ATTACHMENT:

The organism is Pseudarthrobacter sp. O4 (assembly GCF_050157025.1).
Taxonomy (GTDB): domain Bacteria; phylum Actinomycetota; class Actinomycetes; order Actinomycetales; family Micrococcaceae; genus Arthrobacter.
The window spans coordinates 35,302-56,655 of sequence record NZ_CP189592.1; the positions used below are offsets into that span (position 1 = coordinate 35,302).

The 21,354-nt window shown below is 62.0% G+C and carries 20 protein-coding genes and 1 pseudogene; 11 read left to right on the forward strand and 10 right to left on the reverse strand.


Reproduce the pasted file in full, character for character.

The organism is Pseudarthrobacter sp. O4 (assembly GCF_050157025.1).
Taxonomy (GTDB): domain Bacteria; phylum Actinomycetota; class Actinomycetes; order Actinomycetales; family Micrococcaceae; genus Arthrobacter.
The window spans coordinates 35,302-56,655 of sequence record NZ_CP189592.1; the positions used below are offsets into that span (position 1 = coordinate 35,302).

The 21,354-nt window shown below is 62.0% G+C and carries 20 protein-coding genes and 1 pseudogene; 11 read left to right on the forward strand and 10 right to left on the reverse strand.